Sunday, October 12, 2014

Sunday Morning

Sunday is my favorite day of the week.  I was born on a Sunday.  According to the old English nursery rhyme--

Monday's child is fair of face. 
Tuesday's child is full of grace. 
Wednesday's child is full of woe. 
Thursday's child has far to go. 
Friday's child is loving and giving. 
Saturday's child works hard for a living, 
But the child who is born on the Sabbath Day 
Is bonny and blithe and good and gay.

I especially love Sunday mornings.  The Ex-Ex finds it a bit insane that on the one day I could sleep in, I don't.  Of course, he reaps the benefits of my early rising because it is when I bake.  This morning, though, it is not my usual muffins or scones.  Today it's lasagna.  Son #2 and the Most Adorable Puppy in the World are home.  They are home for a quick visit so that Son #2 can get some warm clothes. Yesterday afternoon he asked me if I would mind making a pan of lasagna for him to take back to Tennessee with him.  Mind?  Are you kidding me?  A request like that makes me jump right up and run to the grocery store to get supplies.  So I did, but I waited until this morning to bake it.

I call my recipe Grant's Lasagna.  It is basically from the back of a Barilla lasagna noodle box, but I always make a few changes.  
I had some leftover meat (I combined pork sausage and ground beef).  I couldn't let that go to waste, so I made savory muffins.

Sausage Muffins
makes 12
Whisk together and set aside:
1/2 c. baking mix
2 eggs
1/2 c. milk

Mix cooked, crumbled sausage with shredded cheddar cheese (I used a mixture of parmesan, provolone and mozzarella.  Add sage or herbs, if you wish,  and salt and pepper.  You could throw in some hot sauce.  Spray 12 muffin cups with non-stick spray.  Put about a tablespoon of the batter in each cup.  Spoon the sausage mixture on top of the batter.  Then put another tablespoon of batter on top of the sausage mixture.  Bake for about 25 minutes at 375˚F.

On this Sunday morning, I am also reflecting on the things (and people) I am crushing on right now.

Let's see...

My camera.  I was going to save my tutoring money and invest in an SLR camera and learn to use it. But I came to my senses and realized that I am a point and shoot kind of photographer.  I take loads of pictures and just don't have the patience to mess with dials and all that.  (They are also heavy and more difficult to just throw in one's already heavy and overcrowded purse.)  Therefore, I am in love with my Powershot SX 700 HS.  It is supposed to have Wi-Fi capability, but I am not there yet.  Nor am I sure it works very well from what I've read.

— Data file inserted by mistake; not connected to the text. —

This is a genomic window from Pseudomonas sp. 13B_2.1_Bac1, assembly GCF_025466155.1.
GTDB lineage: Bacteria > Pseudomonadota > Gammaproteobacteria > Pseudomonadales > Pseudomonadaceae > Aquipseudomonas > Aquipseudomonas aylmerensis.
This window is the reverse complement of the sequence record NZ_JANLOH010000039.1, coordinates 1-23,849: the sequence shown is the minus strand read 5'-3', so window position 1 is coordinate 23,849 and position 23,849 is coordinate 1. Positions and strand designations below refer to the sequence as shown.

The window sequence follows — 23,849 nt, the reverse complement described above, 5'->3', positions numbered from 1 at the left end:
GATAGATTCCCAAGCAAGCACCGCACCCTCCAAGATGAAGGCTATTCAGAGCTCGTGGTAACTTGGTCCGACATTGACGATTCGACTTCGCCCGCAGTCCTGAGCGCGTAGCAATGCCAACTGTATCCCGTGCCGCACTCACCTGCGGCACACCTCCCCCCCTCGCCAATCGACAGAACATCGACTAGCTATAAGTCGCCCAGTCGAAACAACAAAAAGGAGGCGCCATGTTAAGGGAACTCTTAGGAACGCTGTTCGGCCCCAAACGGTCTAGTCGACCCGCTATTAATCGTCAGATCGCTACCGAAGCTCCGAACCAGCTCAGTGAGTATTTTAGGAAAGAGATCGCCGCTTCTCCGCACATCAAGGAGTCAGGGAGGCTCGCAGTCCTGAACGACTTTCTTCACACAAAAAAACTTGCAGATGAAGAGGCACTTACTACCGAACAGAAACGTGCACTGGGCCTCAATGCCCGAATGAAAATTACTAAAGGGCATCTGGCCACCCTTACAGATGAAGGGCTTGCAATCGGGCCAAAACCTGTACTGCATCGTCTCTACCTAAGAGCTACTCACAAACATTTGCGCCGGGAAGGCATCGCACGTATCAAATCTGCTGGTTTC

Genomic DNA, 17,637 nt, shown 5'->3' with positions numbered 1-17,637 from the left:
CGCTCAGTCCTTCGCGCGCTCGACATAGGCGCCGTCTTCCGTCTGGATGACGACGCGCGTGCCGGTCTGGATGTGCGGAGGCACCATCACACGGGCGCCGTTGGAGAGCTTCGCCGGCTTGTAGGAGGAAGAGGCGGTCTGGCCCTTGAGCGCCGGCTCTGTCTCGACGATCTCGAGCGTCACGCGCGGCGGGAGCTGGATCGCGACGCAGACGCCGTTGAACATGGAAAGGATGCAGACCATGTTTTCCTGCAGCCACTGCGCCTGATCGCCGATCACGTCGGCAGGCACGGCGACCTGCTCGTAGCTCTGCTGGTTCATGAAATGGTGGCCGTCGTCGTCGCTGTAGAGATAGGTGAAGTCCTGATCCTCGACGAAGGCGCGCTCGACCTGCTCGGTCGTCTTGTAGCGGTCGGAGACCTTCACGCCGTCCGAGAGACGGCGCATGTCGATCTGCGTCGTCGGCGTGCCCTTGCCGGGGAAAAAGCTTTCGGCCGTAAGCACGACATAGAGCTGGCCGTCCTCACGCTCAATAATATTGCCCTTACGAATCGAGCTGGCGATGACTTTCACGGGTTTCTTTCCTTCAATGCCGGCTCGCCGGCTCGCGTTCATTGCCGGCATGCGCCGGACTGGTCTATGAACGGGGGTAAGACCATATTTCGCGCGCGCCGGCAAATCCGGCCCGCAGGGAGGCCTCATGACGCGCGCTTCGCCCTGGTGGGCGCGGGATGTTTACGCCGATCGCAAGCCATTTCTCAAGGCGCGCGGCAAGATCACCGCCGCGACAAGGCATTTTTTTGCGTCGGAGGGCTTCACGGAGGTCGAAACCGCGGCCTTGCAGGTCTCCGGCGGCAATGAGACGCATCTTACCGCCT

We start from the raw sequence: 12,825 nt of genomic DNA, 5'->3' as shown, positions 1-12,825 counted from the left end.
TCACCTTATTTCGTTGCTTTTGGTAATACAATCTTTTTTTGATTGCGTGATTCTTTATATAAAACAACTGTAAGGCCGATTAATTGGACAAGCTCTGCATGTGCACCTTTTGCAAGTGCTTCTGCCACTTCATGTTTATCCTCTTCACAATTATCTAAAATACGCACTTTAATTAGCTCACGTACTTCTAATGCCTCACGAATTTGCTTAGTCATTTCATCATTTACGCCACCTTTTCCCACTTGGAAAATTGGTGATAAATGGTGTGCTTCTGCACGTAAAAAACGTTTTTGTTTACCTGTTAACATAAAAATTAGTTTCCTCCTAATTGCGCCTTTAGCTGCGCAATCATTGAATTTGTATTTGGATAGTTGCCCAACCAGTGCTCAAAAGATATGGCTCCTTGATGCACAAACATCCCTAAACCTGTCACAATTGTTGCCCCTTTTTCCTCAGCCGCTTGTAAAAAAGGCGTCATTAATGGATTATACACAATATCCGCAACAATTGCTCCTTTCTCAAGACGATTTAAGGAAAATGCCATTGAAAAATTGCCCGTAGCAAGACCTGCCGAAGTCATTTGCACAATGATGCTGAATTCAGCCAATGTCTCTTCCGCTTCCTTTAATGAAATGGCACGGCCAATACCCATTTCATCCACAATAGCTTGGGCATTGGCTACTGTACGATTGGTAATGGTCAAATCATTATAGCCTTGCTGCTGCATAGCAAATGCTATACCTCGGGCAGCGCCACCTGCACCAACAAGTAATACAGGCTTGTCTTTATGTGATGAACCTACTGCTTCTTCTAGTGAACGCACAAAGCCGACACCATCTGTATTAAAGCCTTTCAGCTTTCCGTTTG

Cook's Illustrated magazine.  A student gave me a subscription for Christmas a few years back and I am totally in love with it.  The recipes are tested and tested and tested, so the kinks are worked out for me.  Friday night, in anticipation of Son #2's arrival, I made sugar cookies from the All-Time Best Recipes edition.

Chewy Sugar Cookies
makes 24 cookies

2 1/4 c. all-purpose flour
1 tsp. baking powder
1/2 tsp. baking soda
1/2 tsp. salt
1 1/2 c. sugar plus 1/3 c. for rolling
2 ounces cream cheese, cut into 8 pieces
6 Tbsp. unsalted butter, melted
1/3 c. vegetable oil (I used coconut oil- not liquid but the same measure- it worked well)
1 large egg
1 Tbsp. whole milk
2 Tbsp. vanilla extract

Adjust oven rack to middle position and heat oven to 350˚F.  Line 2 baking sheets with parchment paper.  Whisk flour, baking powder, baking soda, and salt together in medium bowl.  Set aside.
Place 1 1/2 cups sugar and cream cheese in large bowl.  Place remaining sugar in shallow dish and set aside.  Pour melted butter over sugar and cream cheese and whisk to combine (some small lumps of cream cheese will remain but will smooth out later).  Whisk in oil until incorporated.  Add egg, milk, and vanilla; continue to whisk until smooth.  Add flour mixture and mix with rubber spatula until soft, homogeneous dough forms.
Working with 2 tablespoons of dough at time, roll into balls.  Working in batches, roll half of dough balls in sugar to coat and space evenly on prepared sheet; repeat with remaining dough balls.  Using bottom of greased measuring cup, flatten dough balls until 2-inches in diameter.  Sprinkle tops of cookies evenly with remaining sugar.
Bake cookies 1 sheet at a time, until edges are set and just beginning to brown, 11-13 minutes, rotating sheet halfway through baking.  Let cookies cool on sheet for 5 minutes, then transfer to wire rack.  Let cookies cool completely before serving.  (The baker can try a warm one just to be sure that they taste okay!)